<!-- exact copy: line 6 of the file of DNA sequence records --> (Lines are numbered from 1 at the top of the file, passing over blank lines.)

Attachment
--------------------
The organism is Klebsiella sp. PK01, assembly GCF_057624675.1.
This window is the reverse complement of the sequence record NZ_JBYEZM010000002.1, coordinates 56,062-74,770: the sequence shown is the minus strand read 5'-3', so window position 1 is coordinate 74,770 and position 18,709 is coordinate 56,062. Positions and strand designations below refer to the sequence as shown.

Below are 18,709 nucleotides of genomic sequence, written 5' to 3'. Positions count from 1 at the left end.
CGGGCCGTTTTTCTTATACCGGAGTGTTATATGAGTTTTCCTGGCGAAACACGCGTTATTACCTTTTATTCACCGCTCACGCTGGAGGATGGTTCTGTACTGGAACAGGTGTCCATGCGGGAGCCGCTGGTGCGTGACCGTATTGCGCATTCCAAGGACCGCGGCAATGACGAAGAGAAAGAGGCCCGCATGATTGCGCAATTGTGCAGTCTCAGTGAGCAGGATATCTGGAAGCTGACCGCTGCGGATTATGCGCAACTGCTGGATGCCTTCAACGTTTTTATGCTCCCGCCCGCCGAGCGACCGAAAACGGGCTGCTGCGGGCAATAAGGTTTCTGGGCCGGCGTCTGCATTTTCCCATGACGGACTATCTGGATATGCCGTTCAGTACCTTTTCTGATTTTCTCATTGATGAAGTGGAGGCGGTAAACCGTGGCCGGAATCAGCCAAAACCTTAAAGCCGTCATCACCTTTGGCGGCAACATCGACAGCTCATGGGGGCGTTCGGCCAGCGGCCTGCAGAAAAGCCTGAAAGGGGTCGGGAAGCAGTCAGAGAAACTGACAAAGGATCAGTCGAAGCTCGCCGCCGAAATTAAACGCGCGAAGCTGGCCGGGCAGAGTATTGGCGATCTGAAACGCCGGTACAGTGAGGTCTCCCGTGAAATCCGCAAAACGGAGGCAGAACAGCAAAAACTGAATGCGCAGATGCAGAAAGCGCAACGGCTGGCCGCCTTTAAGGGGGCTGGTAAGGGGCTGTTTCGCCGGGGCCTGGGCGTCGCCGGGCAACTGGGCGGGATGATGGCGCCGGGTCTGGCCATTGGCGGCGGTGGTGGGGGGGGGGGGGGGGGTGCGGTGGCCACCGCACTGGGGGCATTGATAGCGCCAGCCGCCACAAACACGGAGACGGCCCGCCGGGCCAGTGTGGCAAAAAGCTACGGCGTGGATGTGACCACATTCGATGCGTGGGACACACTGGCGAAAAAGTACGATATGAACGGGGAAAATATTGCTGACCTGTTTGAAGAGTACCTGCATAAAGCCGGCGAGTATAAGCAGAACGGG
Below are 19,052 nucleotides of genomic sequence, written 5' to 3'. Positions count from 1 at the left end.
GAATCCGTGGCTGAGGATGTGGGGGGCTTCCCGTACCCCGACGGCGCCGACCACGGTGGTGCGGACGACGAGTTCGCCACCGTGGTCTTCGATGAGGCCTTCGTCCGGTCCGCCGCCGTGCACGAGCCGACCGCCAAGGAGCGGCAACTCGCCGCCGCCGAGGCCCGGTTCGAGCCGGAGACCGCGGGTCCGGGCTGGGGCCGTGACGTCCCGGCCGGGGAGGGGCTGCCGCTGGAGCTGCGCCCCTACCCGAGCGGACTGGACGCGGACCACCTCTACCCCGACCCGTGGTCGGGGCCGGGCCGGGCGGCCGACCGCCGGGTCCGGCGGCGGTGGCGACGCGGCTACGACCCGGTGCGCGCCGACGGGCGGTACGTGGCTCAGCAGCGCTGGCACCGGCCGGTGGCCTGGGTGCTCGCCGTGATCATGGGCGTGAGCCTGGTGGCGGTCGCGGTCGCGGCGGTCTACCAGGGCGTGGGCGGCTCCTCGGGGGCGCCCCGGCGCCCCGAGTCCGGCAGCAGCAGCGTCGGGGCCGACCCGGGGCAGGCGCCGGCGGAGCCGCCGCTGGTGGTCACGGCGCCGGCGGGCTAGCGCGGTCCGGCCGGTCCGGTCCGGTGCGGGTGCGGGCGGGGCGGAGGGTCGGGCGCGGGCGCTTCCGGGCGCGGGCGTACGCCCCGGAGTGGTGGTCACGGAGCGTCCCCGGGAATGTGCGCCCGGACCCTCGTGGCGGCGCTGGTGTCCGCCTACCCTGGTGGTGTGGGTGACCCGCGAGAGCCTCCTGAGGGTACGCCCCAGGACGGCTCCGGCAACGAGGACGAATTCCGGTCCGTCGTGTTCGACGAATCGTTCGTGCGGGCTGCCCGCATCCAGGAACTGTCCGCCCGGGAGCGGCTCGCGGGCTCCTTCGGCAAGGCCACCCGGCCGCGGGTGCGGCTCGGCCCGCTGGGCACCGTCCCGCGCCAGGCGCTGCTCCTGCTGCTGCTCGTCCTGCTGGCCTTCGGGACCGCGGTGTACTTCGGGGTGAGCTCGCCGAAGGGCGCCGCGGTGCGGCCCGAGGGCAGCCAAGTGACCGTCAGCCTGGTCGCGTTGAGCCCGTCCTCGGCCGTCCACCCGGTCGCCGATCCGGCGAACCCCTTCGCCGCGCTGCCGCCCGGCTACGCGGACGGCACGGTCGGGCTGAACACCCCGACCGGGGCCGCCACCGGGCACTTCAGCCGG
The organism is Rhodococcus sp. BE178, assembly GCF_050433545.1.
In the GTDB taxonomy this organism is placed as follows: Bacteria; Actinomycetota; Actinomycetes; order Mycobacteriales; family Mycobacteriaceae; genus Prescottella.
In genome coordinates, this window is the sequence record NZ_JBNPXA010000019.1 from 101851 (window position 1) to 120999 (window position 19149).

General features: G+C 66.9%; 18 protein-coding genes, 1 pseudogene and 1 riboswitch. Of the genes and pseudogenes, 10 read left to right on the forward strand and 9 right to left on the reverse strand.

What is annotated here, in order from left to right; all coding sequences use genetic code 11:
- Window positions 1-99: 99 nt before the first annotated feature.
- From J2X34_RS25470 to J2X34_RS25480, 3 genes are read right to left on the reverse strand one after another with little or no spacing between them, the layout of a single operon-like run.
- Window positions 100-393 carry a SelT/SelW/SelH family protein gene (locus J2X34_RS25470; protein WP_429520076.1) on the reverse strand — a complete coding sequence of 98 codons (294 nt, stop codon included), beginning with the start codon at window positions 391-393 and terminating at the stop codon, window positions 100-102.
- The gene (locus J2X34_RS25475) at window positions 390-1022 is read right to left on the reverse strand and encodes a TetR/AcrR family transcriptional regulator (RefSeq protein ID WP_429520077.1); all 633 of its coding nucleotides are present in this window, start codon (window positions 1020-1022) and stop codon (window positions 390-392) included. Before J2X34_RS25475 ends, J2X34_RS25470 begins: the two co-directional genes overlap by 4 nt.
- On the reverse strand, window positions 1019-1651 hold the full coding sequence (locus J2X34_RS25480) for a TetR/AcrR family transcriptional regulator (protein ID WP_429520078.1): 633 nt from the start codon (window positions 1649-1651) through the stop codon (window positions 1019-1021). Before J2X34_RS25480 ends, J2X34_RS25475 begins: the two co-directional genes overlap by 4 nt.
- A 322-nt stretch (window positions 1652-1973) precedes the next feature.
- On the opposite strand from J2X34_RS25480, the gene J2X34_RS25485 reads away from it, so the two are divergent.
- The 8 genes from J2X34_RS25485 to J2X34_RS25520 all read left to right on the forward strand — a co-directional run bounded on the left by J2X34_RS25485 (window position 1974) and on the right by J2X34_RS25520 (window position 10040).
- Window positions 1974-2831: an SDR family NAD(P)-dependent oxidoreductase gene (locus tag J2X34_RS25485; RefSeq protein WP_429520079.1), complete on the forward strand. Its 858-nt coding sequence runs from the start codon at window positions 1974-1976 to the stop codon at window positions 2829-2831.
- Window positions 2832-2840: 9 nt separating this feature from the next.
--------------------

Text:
GAATCCGTGGCTGAGGATGTGGGGGGCTTCCCGTACCCCGACGGCGCCGACCACGGTGGTGCGGACGACGAGTTCGCCACCGTGGTCTTCGATGAGGCCTTCGTCCGGTCCGCCGCCGTGCACGAGCCGACCGCCAAGGAGCGGCAACTCGCCGCCGCCGAGGCCCGGTTCGAGCCGGAGACCGCGGGTCCGGGCTGGGGCCGTGACGTCCCGGCCGGGGAGGGGCTGCCGCTGGAGCTGCGCCCCTACCCGAGCGGACTGGACGCGGACCACCTCTACCCCGACCCGTGGTCGGGGCCGGGCCGGGCGGCCGACCGCCGGGTCCGGCGGCGGTGGCGACGCGGCTACGACCCGGTGCGCGCCGACGGGCGGTACGTGGCTCAGCAGCGCTGGCACCGGCCGGTGGCCTGGGTGCTCGCCGTGATCATGGGCGTGAGCCTGGTGGCGGTCGCGGTCGCGGCGGTCTACCAGGGCGTGGGCGGCTCCTCGGGGGCGCCCCGGCGCCCCGAGTCCGGCAGCAGCAGCGTCGGGGCCGACCCGGGGCAGGCGCCGGCGGAGCCGCCGCTGGTGGTCACGGCGCCGGCGGGCTAGCGCGGTCCGGCCGGTCCGGTCCGGTGCGGGTGCGGGCGGGGCGGAGGGTCGGGCGCGGGCGCTTCCGGGCGCGGGCGTACGCCCCGGAGTGGTGGTCACGGAGCGTCCCCGGGAATGTGCGCCCGGACCCTCGTGGCGGCGCTGGTGTCCGCCTACCCTGGTGGTGTGGGTGACCCGCGAGAGCCTCCTGAGGGTACGCCCCAGGACGGCTCCGGCAACGAGGACGAATTCCGGTCCGTCGTGTTCGACGAATCGTTCGTGCGGGCTGCCCGCATCCAGGAACTGTCCGCCCGGGAGCGGCTCGCGGGCTCCTTCGGCAAGGCCACCCGGCCGCGGGTGCGGCTCGGCCCGCTGGGCACCGTCCCGCGCCAGGCGCTGCTCCTGCTGCTGCTCGTCCTGCTGGCCTTCGGGACCGCGGTGTACTTCGGGGTGAGCTCGCCGAAGGGCGCCGCGGTGCGGCCCGAGGGCAGCCAAGTGACCGTCAGCCTGGTCGCGTTGAGCCCGTCCTCGGCCGTCCACCCGGTCGCCGATCCGGCGAACCCCTTCGCCGCGCTGCCGCCCGGCTACGCGGACGGCACGGTCGGGCTGAACACCCCGACCGGGGCCGCCACCGGGCACTTCAGCCGG